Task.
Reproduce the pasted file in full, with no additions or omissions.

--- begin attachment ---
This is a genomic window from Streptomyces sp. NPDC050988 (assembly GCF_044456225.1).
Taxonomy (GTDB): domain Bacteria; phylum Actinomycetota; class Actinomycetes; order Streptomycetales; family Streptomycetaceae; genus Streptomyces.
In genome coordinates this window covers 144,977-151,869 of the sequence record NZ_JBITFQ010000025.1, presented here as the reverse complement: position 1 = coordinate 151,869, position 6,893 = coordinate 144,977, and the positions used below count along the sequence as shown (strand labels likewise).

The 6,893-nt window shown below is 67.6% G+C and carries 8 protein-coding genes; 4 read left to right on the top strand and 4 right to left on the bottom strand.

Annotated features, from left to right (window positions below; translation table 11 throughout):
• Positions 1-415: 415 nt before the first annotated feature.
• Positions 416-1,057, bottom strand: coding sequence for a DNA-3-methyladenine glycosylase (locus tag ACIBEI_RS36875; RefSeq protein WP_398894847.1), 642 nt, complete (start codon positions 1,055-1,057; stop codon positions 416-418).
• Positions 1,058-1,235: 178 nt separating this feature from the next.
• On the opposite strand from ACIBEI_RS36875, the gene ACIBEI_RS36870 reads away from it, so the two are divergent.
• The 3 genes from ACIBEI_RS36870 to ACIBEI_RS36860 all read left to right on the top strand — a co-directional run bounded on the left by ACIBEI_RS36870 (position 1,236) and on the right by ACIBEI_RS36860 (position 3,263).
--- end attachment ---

This is a genomic window from Streptomyces sp. NPDC050988 (assembly GCF_044456225.1).
Taxonomy (GTDB): domain Bacteria; phylum Actinomycetota; class Actinomycetes; order Streptomycetales; family Streptomycetaceae; genus Streptomyces.
In genome coordinates this window covers 144,977-151,869 of the sequence record NZ_JBITFQ010000025.1, presented here as the reverse complement: position 1 = coordinate 151,869, position 6,893 = coordinate 144,977, and the positions used below count along the sequence as shown (strand labels likewise).

The 6,893-nt window shown below is 67.6% G+C and carries 8 protein-coding genes; 4 read left to right on the top strand and 4 right to left on the bottom strand.

Annotated features, from left to right (window positions below; translation table 11 throughout):
• Positions 1-415: 415 nt before the first annotated feature.
• Positions 416-1,057, bottom strand: coding sequence for a DNA-3-methyladenine glycosylase (locus tag ACIBEI_RS36875; RefSeq protein WP_398894847.1), 642 nt, complete (start codon positions 1,055-1,057; stop codon positions 416-418).
• Positions 1,058-1,235: 178 nt separating this feature from the next.
• On the opposite strand from ACIBEI_RS36875, the gene ACIBEI_RS36870 reads away from it, so the two are divergent.
• The 3 genes from ACIBEI_RS36870 to ACIBEI_RS36860 all read left to right on the top strand — a co-directional run bounded on the left by ACIBEI_RS36870 (position 1,236) and on the right by ACIBEI_RS36860 (position 3,263).